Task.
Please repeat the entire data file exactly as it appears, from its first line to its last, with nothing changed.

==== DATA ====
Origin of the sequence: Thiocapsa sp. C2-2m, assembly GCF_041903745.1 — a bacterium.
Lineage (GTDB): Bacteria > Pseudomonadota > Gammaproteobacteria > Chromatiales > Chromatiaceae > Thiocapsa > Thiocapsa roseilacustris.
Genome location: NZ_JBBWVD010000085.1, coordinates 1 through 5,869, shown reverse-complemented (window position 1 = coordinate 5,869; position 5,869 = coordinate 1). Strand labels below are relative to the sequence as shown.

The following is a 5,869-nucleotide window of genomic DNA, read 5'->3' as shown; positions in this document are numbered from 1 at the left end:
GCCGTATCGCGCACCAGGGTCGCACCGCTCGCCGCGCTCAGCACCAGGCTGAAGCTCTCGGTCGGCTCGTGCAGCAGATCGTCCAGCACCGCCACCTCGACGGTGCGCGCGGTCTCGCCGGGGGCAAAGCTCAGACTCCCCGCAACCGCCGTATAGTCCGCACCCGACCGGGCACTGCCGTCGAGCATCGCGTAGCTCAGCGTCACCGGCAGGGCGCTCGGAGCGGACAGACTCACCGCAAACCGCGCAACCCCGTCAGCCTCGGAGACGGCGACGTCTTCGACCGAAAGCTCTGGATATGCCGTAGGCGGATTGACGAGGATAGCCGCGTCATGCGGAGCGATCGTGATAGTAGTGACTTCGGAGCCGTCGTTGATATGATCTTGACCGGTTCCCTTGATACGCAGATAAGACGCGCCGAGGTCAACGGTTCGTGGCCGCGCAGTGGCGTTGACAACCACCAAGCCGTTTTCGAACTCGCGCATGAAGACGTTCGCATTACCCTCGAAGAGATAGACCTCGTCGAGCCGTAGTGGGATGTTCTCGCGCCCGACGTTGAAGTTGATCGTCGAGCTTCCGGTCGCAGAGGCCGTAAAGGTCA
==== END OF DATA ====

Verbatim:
Origin of the sequence: Thiocapsa sp. C2-2m, assembly GCF_041903745.1 — a bacterium.
Lineage (GTDB): Bacteria > Pseudomonadota > Gammaproteobacteria > Chromatiales > Chromatiaceae > Thiocapsa > Thiocapsa roseilacustris.
Genome location: NZ_JBBWVD010000085.1, coordinates 1 through 5,869, shown reverse-complemented (window position 1 = coordinate 5,869; position 5,869 = coordinate 1). Strand labels below are relative to the sequence as shown.

The following is a 5,869-nucleotide window of genomic DNA, read 5'->3' as shown; positions in this document are numbered from 1 at the left end:
GCCGTATCGCGCACCAGGGTCGCACCGCTCGCCGCGCTCAGCACCAGGCTGAAGCTCTCGGTCGGCTCGTGCAGCAGATCGTCCAGCACCGCCACCTCGACGGTGCGCGCGGTCTCGCCGGGGGCAAAGCTCAGACTCCCCGCAACCGCCGTATAGTCCGCACCCGACCGGGCACTGCCGTCGAGCATCGCGTAGCTCAGCGTCACCGGCAGGGCGCTCGGAGCGGACAGACTCACCGCAAACCGCGCAACCCCGTCAGCCTCGGAGACGGCGACGTCTTCGACCGAAAGCTCTGGATATGCCGTAGGCGGATTGACGAGGATAGCCGCGTCATGCGGAGCGATCGTGATAGTAGTGACTTCGGAGCCGTCGTTGATATGATCTTGACCGGTTCCCTTGATACGCAGATAAGACGCGCCGAGGTCAACGGTTCGTGGCCGCGCAGTGGCGTTGACAACCACCAAGCCGTTTTCGAACTCGCGCATGAAGACGTTCGCATTACCCTCGAAGAGATAGACCTCGTCGAGCCGTAGTGGGATGTTCTCGCGCCCGACGTTGAAGTTGATCGTCGAGCTTCCGGTCGCAGAGGCCGTAAAGGTCA